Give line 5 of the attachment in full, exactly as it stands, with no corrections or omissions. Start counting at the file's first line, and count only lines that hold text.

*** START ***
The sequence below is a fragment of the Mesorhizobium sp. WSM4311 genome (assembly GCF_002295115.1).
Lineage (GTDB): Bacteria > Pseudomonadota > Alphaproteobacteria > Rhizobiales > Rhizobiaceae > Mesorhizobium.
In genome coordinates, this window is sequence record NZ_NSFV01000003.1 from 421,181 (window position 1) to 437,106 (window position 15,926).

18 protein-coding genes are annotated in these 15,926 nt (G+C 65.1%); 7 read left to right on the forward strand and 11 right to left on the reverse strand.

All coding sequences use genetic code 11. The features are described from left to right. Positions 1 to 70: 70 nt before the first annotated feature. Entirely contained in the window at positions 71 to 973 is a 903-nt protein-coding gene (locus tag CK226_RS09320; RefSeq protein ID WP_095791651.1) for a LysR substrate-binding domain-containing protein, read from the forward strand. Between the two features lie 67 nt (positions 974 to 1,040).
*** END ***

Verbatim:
All coding sequences use genetic code 11. The features are described from left to right. Positions 1 to 70: 70 nt before the first annotated feature. Entirely contained in the window at positions 71 to 973 is a 903-nt protein-coding gene (locus tag CK226_RS09320; RefSeq protein ID WP_095791651.1) for a LysR substrate-binding domain-containing protein, read from the forward strand. Between the two features lie 67 nt (positions 974 to 1,040).